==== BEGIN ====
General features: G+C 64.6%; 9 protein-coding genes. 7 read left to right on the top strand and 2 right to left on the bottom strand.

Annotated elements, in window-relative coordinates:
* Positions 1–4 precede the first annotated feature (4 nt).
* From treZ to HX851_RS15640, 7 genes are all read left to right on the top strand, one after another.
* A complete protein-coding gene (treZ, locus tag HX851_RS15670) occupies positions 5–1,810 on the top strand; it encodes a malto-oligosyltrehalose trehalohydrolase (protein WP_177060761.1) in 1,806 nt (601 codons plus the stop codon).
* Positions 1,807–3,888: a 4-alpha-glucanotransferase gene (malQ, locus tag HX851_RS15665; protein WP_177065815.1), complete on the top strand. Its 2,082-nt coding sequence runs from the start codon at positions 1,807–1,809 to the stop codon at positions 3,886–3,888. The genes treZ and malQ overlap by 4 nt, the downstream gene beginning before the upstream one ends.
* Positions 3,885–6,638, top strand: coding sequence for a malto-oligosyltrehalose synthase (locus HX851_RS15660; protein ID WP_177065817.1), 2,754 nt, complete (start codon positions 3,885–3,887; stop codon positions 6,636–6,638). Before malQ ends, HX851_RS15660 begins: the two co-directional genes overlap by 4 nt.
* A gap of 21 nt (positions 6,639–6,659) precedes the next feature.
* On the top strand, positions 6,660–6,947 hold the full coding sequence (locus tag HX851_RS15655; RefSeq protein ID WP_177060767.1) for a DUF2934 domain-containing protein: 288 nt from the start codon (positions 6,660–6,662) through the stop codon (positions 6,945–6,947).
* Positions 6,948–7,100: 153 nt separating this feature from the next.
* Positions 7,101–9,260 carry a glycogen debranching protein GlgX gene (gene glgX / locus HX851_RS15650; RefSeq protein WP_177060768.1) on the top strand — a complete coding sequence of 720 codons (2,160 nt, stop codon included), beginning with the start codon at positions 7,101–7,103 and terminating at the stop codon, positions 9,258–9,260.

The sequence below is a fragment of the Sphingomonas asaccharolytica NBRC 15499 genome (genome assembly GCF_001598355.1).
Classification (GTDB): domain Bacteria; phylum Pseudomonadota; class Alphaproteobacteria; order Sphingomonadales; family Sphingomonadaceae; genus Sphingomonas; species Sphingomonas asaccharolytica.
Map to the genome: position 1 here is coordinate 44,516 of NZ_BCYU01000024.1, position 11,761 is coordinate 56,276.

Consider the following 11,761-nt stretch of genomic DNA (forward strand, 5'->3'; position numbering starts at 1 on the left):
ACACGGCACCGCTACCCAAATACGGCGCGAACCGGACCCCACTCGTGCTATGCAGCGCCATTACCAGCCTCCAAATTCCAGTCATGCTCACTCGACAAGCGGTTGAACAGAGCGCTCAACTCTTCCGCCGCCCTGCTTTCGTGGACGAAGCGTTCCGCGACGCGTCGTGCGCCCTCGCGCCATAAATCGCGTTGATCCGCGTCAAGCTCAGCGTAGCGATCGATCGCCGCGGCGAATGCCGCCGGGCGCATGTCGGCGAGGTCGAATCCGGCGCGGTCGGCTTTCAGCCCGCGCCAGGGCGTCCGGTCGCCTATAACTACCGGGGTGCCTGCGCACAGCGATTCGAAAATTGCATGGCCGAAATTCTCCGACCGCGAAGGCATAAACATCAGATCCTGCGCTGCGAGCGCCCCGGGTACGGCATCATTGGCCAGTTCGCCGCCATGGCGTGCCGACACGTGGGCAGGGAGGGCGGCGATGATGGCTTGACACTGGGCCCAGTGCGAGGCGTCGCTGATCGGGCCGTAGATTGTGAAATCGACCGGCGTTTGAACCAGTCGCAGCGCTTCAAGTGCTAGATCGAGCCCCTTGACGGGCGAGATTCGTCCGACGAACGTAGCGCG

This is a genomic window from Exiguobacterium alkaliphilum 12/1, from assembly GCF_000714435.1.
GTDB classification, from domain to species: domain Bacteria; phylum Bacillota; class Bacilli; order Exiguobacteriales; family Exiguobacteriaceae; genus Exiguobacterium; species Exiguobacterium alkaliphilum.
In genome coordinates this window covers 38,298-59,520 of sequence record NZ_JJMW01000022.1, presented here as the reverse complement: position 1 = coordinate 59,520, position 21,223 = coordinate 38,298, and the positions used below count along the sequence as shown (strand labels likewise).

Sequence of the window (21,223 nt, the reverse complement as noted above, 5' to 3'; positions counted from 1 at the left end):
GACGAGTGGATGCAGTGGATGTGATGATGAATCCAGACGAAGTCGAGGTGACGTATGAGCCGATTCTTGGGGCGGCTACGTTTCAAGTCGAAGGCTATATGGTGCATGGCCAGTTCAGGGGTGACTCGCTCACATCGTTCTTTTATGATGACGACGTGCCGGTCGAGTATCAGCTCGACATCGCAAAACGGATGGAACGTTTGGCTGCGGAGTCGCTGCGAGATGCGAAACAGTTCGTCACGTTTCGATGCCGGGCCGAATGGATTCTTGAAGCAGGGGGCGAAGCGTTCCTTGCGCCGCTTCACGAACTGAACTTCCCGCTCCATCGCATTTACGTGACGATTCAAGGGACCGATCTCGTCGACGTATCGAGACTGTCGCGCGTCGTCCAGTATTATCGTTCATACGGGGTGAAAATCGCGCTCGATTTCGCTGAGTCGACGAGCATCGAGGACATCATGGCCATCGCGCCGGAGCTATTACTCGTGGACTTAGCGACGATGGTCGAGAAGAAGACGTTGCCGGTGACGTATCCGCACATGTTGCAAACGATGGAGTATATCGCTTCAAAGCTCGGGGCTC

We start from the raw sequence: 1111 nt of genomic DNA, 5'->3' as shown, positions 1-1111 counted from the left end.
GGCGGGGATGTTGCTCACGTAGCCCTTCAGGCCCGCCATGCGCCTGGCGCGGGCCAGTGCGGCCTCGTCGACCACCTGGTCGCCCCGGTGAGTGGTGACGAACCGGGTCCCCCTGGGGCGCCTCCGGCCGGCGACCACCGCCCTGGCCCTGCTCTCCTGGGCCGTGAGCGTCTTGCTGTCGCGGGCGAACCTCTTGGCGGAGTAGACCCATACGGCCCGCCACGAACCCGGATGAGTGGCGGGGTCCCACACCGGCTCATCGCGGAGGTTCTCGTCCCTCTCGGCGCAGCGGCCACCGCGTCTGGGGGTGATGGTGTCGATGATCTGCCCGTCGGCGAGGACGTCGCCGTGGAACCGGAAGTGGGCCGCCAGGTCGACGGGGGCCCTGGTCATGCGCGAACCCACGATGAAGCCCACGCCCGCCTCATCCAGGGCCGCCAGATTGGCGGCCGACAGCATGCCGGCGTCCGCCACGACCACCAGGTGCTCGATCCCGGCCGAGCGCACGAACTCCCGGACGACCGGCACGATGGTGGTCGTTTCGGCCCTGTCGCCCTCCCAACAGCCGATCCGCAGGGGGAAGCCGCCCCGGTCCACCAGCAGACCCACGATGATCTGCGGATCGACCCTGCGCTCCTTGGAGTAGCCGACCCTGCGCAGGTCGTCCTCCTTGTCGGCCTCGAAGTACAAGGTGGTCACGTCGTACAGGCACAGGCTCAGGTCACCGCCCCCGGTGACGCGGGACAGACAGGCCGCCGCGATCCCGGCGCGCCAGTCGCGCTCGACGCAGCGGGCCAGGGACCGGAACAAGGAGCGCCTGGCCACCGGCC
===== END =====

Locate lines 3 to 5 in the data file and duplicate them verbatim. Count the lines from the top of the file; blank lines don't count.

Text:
* Positions 1–4 precede the first annotated feature (4 nt).
* From treZ to HX851_RS15640, 7 genes are all read left to right on the top strand, one after another.
* A complete protein-coding gene (treZ, locus tag HX851_RS15670) occupies positions 5–1,810 on the top strand; it encodes a malto-oligosyltrehalose trehalohydrolase (protein WP_177060761.1) in 1,806 nt (601 codons plus the stop codon).